SQL Server Performance Forum – Threads Archive
execution plan reuse in SQL Server 2000Have a large web application usin ADO SQL Server 2000. I have been view the syscacheobjects table and I find multiple rows (execution plans) generated when static SQL with numeric constants and string literals are used. If they are replaced with paramater markers the execution plans have usercounts > 1. I thought SQL Server 2000 optimizer was smarter and would normalize the SQL statements to figure out if an already cached execution plan can be used? Are execution plans reused only in parameter markers are used in a SQL statement? If using ADO.net is ADO.net framework using parameter markers when talking to SQL Server 2000. or is this also an ADO feature? My problem is many thousand users using small queries that each cause and execution plan to be generated instead of reused because the app is using static SQL instead of parameter markers? enrique
So are you using ADO to SELECT, INSERT, UPDATE, and DELETE data instead of using stored procedures? If so, have you taken a Profiler trace of the activity to see what kind of code ADO is generating when talking to SQL Server? Sometimes, I have seen ADO produce poorly written Transact-SQL that can’t be easily cached and re-used. If you use stored procedures for all of your database communications, and if you use the object owner name and the object name if your object references (like dbo.table_name), then SQL Server will very efficiently reuse execution plans. Of course, there are some exceptions to this, and they are discussed on my website under the topic of stored procedures.
Brad M. McGehee
Always go with the stored procedure approach with parameters if possible. Much easier to get cached query plans. SQL Server has gotten better at reusing query plans for Ad hoc sql (didn’t do it at all in SQL 6.5) but there are still many scenarios where SQL Server will not be able to reuse a plan for an ad hoc query. If you are using auto-generated select,update,delete,insert commands via the recordset object in ADO (rs.add, rs.update etc.) then as Brad mentions this auto-genreated sql is not often cached. If that’s the case, and you want to keep coding with that approach then going over to ado.net could be an idea. In ado.net you can now specify the specific insert, delete and update commands (in the DataAdapter object) to be used, instead of using auto-generated ones. These commands can be stored procedures. But then again, going over to asp.net might be a bigger step than just changing your current application code from ad hoc queries to queries/stored procedures using parameters. /Argyle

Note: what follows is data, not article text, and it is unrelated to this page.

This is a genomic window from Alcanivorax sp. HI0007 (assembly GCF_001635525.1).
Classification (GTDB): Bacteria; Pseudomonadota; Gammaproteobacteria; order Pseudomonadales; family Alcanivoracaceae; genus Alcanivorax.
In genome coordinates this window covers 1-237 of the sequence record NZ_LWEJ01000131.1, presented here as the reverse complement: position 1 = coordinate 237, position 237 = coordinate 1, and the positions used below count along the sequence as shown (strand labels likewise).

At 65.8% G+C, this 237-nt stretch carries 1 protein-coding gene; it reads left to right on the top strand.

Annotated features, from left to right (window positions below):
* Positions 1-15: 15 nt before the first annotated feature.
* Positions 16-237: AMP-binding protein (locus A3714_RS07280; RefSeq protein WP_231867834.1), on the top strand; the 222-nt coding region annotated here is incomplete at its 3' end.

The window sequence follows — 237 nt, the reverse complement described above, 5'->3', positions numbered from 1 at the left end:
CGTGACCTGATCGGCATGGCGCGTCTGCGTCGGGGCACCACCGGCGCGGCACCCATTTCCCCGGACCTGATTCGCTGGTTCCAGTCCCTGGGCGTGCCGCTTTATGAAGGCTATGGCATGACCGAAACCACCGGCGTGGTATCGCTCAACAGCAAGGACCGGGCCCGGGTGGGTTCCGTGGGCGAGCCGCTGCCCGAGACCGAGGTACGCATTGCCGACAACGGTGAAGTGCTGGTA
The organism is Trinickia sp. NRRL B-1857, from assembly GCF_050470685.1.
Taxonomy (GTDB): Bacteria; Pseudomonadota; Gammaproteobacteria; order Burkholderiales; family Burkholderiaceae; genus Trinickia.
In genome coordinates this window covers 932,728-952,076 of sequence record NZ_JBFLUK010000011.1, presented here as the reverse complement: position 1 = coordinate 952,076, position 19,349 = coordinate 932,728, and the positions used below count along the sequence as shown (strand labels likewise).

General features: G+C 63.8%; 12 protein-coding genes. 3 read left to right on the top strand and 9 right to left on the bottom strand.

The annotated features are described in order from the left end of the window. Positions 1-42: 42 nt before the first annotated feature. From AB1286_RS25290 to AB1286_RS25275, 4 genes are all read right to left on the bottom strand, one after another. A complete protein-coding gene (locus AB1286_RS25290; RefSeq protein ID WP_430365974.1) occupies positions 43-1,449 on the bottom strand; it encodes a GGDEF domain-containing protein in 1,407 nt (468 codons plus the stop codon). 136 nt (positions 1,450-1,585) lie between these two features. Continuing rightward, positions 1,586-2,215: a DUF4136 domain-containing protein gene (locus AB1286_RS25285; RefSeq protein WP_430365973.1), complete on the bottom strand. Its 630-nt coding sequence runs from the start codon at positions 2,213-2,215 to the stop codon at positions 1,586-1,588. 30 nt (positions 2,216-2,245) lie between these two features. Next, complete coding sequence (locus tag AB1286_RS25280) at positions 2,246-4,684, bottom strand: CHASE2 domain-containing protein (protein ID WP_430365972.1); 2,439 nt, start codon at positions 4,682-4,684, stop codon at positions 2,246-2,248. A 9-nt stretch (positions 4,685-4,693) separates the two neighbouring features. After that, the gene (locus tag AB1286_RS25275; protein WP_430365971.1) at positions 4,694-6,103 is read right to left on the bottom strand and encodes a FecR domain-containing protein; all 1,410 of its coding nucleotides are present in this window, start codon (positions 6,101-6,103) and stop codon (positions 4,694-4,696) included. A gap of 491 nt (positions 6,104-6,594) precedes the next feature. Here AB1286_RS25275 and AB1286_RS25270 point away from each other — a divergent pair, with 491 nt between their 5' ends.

I have found a pattern for static SQL and execution plan cacheing. The optimizer will reuse a plan if the SQL statement has literals that are referenced by a basic data type. If so the optimizer will
"auto-parameterize" this SQL statement and then find a match if this similar SQL statement is executed again. The optimizer consistently
auto-parameterized columns with integer data types. My case is that we autogenerate SQL that has binary data therefore lots of hex strings and SQL optimizer ignores these for auto-parameterizing therefore new execution plans are executed for every SQL statement that is executed. I thought we might be able to do a quick fix by just fully qualifying the database tables but in my investigation found out that parameterizing SQL is the best bet and using stored procedures is one way to do it. Our problem with just using stored procedures solely is we need to do SQL Server and Oracle and the way result sets are passed back to calling program are very different.
Based on your discoveries, I would say to overcome your problem you will have to have 2 different stored procedures for SQL Server and Oracle.
"How do you expect to beat me when I am forever?"
The dilemma of dealing with multiple database backends is always a problem. As royv suggests, the best way, from a performance perspective, is to use different stored procedures. This is more work, but worth it when it comes to performance.
Brad M. McGehee